A NORFOLK pensioner died after his spruce and ash-framed bicycle collapsed as he was being photographed for a national newspaper, writes Tom Carver.
Albert Lefever, 71, of Bradfield, near North Walsham, had been inspired to build a wooden-framed bicycle by the success of Chris Boardman's Lotus model at the 1992 Olympic Games.
Simon Lunt, a photographer for a press agency, told an inquest in Norwich yesterday that he was taking photographs of Mr Lefever when the cycle appeared to collapse. 'He applied his brakes, there was a loud crack . . .' he said.
Mr Lefever was thrown over the handlebars and pitched forward on to his head. He died three days later in hospital. The cause of death was given as a fracture/dislocation of the cervical spine.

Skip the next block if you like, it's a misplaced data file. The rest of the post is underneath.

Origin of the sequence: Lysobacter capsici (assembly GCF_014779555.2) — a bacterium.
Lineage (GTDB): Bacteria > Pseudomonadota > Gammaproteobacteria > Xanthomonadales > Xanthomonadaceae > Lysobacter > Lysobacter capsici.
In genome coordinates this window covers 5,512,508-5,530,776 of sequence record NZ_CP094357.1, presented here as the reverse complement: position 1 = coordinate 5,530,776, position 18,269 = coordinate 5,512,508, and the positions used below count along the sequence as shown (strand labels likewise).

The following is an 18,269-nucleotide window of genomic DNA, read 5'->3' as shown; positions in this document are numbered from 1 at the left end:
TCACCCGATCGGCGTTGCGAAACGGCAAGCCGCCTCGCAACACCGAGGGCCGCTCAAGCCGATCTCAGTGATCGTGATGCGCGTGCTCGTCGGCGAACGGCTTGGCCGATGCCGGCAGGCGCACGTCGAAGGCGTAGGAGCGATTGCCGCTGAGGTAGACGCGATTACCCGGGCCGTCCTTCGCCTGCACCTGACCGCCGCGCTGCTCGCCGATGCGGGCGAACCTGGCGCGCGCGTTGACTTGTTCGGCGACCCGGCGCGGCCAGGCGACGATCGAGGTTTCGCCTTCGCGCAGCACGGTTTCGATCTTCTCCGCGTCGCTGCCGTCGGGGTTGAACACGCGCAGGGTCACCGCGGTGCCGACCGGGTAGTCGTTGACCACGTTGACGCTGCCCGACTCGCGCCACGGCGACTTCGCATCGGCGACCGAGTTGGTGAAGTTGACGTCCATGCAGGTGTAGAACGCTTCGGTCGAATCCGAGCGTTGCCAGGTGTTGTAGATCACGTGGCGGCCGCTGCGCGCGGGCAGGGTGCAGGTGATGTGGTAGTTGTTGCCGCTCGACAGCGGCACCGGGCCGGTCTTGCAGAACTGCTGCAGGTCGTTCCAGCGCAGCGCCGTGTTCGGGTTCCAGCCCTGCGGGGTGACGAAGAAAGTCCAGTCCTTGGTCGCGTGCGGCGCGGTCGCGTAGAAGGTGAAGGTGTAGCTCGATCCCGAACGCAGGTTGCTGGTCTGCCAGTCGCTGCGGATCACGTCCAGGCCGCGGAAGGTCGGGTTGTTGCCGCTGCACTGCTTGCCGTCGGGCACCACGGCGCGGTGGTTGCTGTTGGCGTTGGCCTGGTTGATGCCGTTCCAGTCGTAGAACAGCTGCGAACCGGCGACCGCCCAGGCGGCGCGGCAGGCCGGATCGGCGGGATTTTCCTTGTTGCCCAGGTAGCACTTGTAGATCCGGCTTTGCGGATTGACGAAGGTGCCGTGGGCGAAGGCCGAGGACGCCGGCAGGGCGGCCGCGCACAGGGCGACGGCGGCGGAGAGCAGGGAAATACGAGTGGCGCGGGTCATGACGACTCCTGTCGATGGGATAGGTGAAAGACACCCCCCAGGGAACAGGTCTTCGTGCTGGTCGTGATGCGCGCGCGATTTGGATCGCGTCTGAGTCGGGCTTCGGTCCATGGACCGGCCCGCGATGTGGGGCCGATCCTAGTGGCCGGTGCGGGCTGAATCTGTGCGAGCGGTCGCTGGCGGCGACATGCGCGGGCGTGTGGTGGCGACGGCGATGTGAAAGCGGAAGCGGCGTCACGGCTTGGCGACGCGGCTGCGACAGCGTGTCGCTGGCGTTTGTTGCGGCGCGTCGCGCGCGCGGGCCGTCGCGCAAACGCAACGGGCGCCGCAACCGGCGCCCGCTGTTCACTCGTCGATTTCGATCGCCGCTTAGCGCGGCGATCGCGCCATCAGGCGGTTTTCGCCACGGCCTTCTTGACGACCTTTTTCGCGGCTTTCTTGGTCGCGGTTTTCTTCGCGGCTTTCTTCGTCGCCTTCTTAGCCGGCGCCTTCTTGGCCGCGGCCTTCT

Recording a verdict of accidental death, James Hipwell, the Norwich coroner, said that a police report on the cycle showed that the headset had sheered off at the rear. He added that he had a document belonging to Mr Lefever, which showed that he had had a problem with the cycle's strength-to-weight ratio.
But Mr Lefever's widow, Eva, 71, told the coroner that her husband, a former cabinet-maker and woodwork teacher, who had made wooden aircraft during the war, had subsequently rectified the problem.
Mrs Lefever said that her husband had ridden the cycle many times before the accident and had achieved a good racing time on it in a local time trial. She added that her husband usually wore a cycle helmet but did not put one on that morning as he was in a hurry.
After the inquest she said that she had been upset by reports in some national newspapers suggesting that the bicycle might have had woodworm.